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Fair Work Ombudsman reveals Aussie workers lost out on record $532million in unpaid wages

Are you owed money from your boss? Fair Work Ombudsman announces that a record $532 million in unpaid wages were recovered last year

  • Fair Work Ombudsman announces record $532million in unpaid wages
  • Up to 384,000 Aussie workers were underpaid in 2021-22 financial year
  • Record sum of recovered wages is three times the figure recorded last year 

Nearly 400,000 Aussie workers have had their share in more than half a billion dollars in unpaid wages and entitlements paid out.

The Fair Work Ombudsman said the record sum of recovered wages – more than $532 million between 2021-22 – is three times the figure recorded last year.

Deputy Fair Work Oagrmbudsman Kristen Hannah announced the record year in a speech at the Policy-Influence-Reform (PIR) conference in Canberra on Monday.

Nearly 400,000 Aussie workers will receive their share of half a billion dollars in unpaid wages and entitlements (stock image)

The Fair Work Ombudsman said the record sum of recovered wages in 2021-22 is three times the figure recorded last year (pictured, commuters in Sydney)

The Fair Work Ombudsman said the record sum of recovered wages in 2021-22 is three times the figure recorded last year (pictured, commuters in Sydney)

Ms Hannah said it was ‘good news’ for workers and compliant businesses, with $297million of the total recoveries coming from large corporate employers.

‘The Fair Work Ombudsman’s strengthened compliance and enforcement approach has seen another record amount of back-paid wages for Australian workers in the last financial year,’ she said.

‘This is a great result for the workers who have been reunited with their withheld wages, and also for the businesses that pay correctly and are no longer at a disadvantage as a result.’

The Fair Work Ombudsman has launched up to 50 investigations into large corporations that have self-reported underpayments. 

Deputy Fair Work Ombudsman Kristen Hannah announced the record year in Canberra on Monday and said it was 'good news' for workers and compliant businesses

Deputy Fair Work Ombudsman Kristen Hannah announced the record year in Canberra on Monday and said it was ‘good news’ for workers and compliant businesses

The Fair Work Ombudsman has launched up to 50 investigations into large corporations that have self-reported underpayments (pictured, Sydney commuters)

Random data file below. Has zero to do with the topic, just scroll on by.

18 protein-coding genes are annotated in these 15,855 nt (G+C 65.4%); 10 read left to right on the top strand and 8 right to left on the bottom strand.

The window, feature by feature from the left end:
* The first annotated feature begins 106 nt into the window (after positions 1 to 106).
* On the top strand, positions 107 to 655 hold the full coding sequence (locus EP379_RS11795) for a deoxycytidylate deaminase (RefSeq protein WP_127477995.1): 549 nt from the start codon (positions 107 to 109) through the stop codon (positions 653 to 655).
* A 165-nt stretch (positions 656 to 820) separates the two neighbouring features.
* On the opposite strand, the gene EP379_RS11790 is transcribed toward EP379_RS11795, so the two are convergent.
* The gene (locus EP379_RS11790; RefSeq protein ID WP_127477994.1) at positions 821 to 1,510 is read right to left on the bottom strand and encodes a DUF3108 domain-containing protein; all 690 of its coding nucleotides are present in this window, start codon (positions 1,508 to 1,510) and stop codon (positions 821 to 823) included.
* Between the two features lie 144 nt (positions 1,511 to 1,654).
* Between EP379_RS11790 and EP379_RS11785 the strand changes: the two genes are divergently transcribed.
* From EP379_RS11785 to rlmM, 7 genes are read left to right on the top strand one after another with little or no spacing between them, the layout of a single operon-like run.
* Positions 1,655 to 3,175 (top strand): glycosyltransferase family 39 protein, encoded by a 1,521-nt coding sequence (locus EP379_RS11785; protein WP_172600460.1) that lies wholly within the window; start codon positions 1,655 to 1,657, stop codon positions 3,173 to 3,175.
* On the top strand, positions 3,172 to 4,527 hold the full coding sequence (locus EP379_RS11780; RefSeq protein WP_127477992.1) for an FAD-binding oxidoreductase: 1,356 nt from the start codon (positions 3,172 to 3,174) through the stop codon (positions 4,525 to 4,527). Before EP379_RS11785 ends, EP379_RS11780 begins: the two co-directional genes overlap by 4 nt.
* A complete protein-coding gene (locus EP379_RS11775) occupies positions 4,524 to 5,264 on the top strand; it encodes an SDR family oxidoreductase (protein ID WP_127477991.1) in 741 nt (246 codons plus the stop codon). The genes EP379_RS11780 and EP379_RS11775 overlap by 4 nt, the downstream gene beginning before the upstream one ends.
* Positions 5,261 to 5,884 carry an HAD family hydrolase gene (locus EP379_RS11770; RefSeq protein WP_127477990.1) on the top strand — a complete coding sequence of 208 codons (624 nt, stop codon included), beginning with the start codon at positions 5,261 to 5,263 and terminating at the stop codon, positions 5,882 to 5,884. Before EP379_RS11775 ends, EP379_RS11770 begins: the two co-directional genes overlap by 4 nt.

The Fair Work Ombudsman has launched up to 50 investigations into large corporations that have self-reported underpayments (pictured, Sydney commuters)

Some of Australia’s largest companies, such as the Commonwealth Bank, Commsec and Coles supermarkets, are involved in active investigations.

AMP senior economist Diana Mousina said the figures indicated there was ‘clearly’ a problem with Aussies workers being underpaid.

‘I don’t know how much longer it will take to resolve,’ Ms Mousina told the ABC.

‘[But] I don’t think it’s part of normal part of working in Australia.’

The Fair Work Ombudsman has pledged to continue to assist small businesses by providing more than 1200 written pieces of tailored technical advice to employers.

Employers and employees are encouraged to call the Fair Work Infoline for free advice and assistance about their rights and obligations in the workplace.

Some 200,000 aged care workers are expecting a huge pay rise after the Albanese government backed union calls for a big wage increase

Some 200,000 aged care workers are expecting a huge pay rise after the Albanese government backed union calls for a big wage increase

It comes as 200,000 aged care workers can expect a pay rise after the Albanese government-backed union calls for wage increases.

The Health Services Union is fighting for a 25 per cent increase for personal carers, activities officers, caterers, cleaners and administrators in the aged care sector.

The move would lift the minimum wage of a personal care worker from $23.09 to $28.86 an hour.

On Monday, the Albanese government made a submission to the Fair Work Commission supporting a wage boost without naming a figure.

The Prime Minister has admitted that taxpayers will have to fund the increase to stop struggling private care providers from going bust due to increased wage bills.

The Health Services Union is fighting for a 25 per cent increase for personal carers, activities officers, caterers, cleaners and administrators in the aged care sector

The Health Services Union is fighting for a 25 per cent increase for personal carers, activities officers, caterers, cleaners and administrators in the aged care sector

Earlier this year, Fair Work increased the minimum wage by 5.2 per cent and raised award wages by 4.6 per cent. 

The government’s submission said a 25 per cent increase to wages could boost the labour supply in the sector by up to 10 per cent over the next five years.

Treasury estimates that such a rise would not fuel inflation – which is which is already at 6.1 per cent – as long as it is contained to the aged care workforce.

‘In the current economic environment of above-target inflation and persistent global price shocks, there would be risks to inflation expectations if similar wage rises are demanded in associated industries,’ the government’s submission said.

An outcome is expected in early 2023.

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